Digital transformation does not only concern large organizations. Small businesses now feel the urge to leverage digital at its fullest.
A good example is how some Etsy vendors are transforming. Many of us use Etsy, love Etsy, and are very happy to see how the community grew over the years.
As a customer, we now have a plethora of choices and it is even sometimes difficult to narrow down as some vendors offer the same products so usually you go for those that are showing up in the first few pages.
As a vendor, it is becoming increasingly difficult to get visibility. Vendors from overseas, vendors who are offering products that are not handmade, and vendors who are selling similar products as theirs are all trying to find their way in this vast pond. What tactics do these small businesses have available to them?
We see more and more of these vendors building their own sites. Esty actually developed for them the eCommerce platform called Pattern that helps them easily create a site of their own and connect to their Etsy store inventory.
Easy to do it yourself
Connect with Etsy store quickly
It is extremely limited
You continue paying the Etsy listing fees
Others decide to take on the full transformation and develop their own eCommerce business on Shopify.
No Etsy listing fees
Inventory is maintained into Shopify and can be updated in real-time with your Etsy store
All eCommerce functionalities you may need, including international
Cheaper in the longer run
You need to be willing to make a commitment
Below is a cost comparison of the two platforms:
The next step in the transformation is now to put the brand on the market and start with digital marketing. There is no magic wand to this one. Some might be lured by some Ads on Facebook saying that they have the magic formula to grow the business, just buy their course and you will get the miracle recipe (By the way, I find it unethical to sell such things to small businesses that are doomed to fail. If I take a welding course, it does not make me an expert of it) but marketing is actually becoming more difficult with digital. The three main drivers of digital marketing are:
PERSISTENCE: no marketing will create miracles for a business in a couple of weeks. The brand needs to be present where customers are, meaning on different channels (Display Ads, SEO, Social, Affiliates, PR…), and stay consistent over time. There used to be the rule of 7, saying that a customer needs to be exposed to the brand 7 times before they buy the product. With digital, this number is higher because customers are bombarded every day with ads. I estimated that this number is probably higher than 10 times today. More importantly, it is about how the message is delivered to the customer. Not all supports and formats are alike.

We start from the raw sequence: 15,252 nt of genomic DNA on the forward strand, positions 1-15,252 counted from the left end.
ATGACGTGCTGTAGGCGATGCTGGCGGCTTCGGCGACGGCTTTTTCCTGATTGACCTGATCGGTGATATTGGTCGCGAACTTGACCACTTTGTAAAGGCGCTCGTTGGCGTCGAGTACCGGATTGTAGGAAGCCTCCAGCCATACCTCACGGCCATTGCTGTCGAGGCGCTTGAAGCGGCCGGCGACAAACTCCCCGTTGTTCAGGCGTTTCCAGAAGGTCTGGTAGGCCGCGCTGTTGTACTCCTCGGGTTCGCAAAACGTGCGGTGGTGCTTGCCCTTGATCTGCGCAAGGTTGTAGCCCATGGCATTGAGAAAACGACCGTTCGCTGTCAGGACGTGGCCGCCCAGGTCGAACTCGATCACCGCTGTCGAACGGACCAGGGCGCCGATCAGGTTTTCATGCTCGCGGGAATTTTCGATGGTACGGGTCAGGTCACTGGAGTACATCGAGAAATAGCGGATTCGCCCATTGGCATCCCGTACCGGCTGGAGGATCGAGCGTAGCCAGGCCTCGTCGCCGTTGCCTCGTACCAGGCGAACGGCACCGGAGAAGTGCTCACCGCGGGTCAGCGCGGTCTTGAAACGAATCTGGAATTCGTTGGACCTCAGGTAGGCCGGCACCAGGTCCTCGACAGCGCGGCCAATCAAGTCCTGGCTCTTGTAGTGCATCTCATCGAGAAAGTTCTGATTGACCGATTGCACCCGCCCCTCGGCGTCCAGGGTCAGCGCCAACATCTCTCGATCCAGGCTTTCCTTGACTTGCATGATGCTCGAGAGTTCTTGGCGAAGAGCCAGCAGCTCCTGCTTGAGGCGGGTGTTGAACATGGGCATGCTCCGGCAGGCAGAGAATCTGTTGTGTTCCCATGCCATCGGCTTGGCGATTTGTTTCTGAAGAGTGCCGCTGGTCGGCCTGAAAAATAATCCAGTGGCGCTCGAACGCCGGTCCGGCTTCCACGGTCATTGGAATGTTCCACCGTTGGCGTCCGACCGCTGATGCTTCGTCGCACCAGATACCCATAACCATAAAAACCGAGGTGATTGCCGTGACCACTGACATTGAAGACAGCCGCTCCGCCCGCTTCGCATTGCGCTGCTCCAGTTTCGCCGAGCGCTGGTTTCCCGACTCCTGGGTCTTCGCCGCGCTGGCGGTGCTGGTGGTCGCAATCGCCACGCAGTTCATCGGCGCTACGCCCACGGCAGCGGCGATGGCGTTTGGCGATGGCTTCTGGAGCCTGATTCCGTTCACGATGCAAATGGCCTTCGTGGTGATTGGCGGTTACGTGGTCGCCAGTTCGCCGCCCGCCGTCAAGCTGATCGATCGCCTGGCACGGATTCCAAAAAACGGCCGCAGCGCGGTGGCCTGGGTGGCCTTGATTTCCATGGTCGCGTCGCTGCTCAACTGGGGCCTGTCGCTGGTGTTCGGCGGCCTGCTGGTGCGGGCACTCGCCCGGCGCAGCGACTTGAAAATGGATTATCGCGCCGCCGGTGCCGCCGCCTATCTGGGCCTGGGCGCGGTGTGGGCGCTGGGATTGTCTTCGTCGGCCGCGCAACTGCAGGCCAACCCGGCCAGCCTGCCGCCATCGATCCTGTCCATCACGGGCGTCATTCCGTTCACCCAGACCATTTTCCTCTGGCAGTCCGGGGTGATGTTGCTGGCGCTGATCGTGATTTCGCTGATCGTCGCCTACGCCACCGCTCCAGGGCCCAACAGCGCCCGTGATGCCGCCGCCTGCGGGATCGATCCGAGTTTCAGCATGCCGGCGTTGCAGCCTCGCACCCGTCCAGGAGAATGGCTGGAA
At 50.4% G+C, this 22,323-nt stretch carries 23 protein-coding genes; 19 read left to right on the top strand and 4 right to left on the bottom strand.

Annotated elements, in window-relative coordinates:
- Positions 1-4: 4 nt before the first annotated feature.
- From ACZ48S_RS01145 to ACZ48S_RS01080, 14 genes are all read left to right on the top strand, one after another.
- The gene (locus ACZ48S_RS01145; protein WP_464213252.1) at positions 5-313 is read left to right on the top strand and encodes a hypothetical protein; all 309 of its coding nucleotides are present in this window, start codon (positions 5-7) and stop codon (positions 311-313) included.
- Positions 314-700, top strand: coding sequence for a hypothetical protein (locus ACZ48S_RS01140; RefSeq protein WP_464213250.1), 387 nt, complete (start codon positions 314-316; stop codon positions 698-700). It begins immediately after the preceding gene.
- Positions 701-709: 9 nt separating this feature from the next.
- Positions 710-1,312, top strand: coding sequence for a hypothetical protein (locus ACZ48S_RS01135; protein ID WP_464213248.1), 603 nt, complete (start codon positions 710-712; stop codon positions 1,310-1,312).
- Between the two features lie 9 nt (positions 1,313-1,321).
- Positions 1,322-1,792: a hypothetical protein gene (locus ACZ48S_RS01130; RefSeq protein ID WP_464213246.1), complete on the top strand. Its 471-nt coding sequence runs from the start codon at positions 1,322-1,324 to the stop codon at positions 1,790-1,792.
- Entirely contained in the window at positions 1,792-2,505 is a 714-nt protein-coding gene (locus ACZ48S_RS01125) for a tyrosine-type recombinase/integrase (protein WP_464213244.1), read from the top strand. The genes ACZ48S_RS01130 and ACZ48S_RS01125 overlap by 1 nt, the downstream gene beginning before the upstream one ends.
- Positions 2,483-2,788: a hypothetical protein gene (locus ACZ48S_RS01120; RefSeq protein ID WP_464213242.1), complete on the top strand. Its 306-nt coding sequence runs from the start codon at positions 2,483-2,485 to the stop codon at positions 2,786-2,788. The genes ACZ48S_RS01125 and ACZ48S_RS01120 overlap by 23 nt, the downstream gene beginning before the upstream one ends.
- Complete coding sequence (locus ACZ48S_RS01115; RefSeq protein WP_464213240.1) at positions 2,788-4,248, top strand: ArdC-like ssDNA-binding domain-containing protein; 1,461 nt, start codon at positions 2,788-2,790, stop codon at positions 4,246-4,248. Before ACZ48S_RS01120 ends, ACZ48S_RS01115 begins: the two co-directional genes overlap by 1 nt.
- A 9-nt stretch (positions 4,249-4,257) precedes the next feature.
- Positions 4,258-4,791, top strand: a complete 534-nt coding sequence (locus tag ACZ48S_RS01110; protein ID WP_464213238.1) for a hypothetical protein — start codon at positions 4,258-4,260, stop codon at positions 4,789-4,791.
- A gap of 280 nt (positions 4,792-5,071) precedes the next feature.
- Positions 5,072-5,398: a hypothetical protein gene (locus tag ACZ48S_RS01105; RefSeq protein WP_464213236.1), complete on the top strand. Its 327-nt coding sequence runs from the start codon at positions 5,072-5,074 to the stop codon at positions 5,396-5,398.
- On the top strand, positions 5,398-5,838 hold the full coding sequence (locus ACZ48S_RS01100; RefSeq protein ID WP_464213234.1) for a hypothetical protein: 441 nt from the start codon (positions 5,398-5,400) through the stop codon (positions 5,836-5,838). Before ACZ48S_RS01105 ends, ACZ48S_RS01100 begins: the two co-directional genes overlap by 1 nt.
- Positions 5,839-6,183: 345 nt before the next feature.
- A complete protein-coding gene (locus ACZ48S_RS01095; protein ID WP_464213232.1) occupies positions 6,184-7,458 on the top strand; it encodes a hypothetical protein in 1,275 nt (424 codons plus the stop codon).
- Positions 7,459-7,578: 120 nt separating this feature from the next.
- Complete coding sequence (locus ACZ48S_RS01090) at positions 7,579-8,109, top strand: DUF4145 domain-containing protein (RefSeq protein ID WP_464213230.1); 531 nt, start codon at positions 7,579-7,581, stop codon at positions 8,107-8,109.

TESTING: Brands need to find what works best and where, for each customer. It is therefore important to test and test again, different copies, different positioning, different images, on different channels, for different audiences. People react to different ‘’sentiments’’, presented to them at different times. To get the customer, you need to be at the right place, at the right time, and with the right message. Testing is a very important component of digital marketing as you never know where the customer is.
RETARGETING: I think that retargeting is also extremely important. If a customer took a single action in favor of your brand (clicked on one of the ads and got redirected to your site, for example), they need to be reminded about your brand very quickly and very often so that it stays top of mind. Once you get your customer to take a minuscule action, you should never let them go. Having a strategy to retarget customers based on the actions they are taking is what CRM systems are helping brands do. If you have fewer means and cannot afford a CRM, nothing prevents you from retargeting and reconnecting with your customers at different points of their journey.
At this stage of transformation, other components need to be considered, one being shipping. Many years ago, I was already saying how important free shipping was. I still believe it is at the heart of the war for lots of e-tailers. Free shipping equals more sales. The ROI might not seem that compelling in the very short term but it will be in the longer run. Customers want to get, more and more, what they want and when they want it. If they think about getting product A now, they will order it and if tomorrow they think about B they will order it too. If now, they have to think about grouping their orders, you are giving them more time to look somewhere else, to rethink their order, and to let their need wind down.
Amazon has always been the king at delivery and it is obvious how much emphasis they put on it (multiplication of warehouses, drones delivery, Prime…). These past months, you can see that they are also pushing more for overnight delivery by dropping the overnight price to $2.99. For such a bargain, everyone will be ready to pay this extra amount to have their product delivered faster. In this era of the ‘’right there, right now’’, customers will go with who gets it to them the fastest. If picking it up at the store is faster, they will do so. Most will even look for where they get the product faster before they sometimes even do a price comparison. The pricing war is no longer easy to win but the delivery is still achievable (that said, not for very long).
The great advantage that these small brands have is Generation Z coming to maturity as consumers. They like non-conformism, they prefer smaller brands, they favor brands with values, and are looking for personalized quality products. A large transformation to move from an Etsy vendor to a brand does make more sense than ever.
Note: Ask us how DeadBrandWalking started its transformation as an Etsy vendor.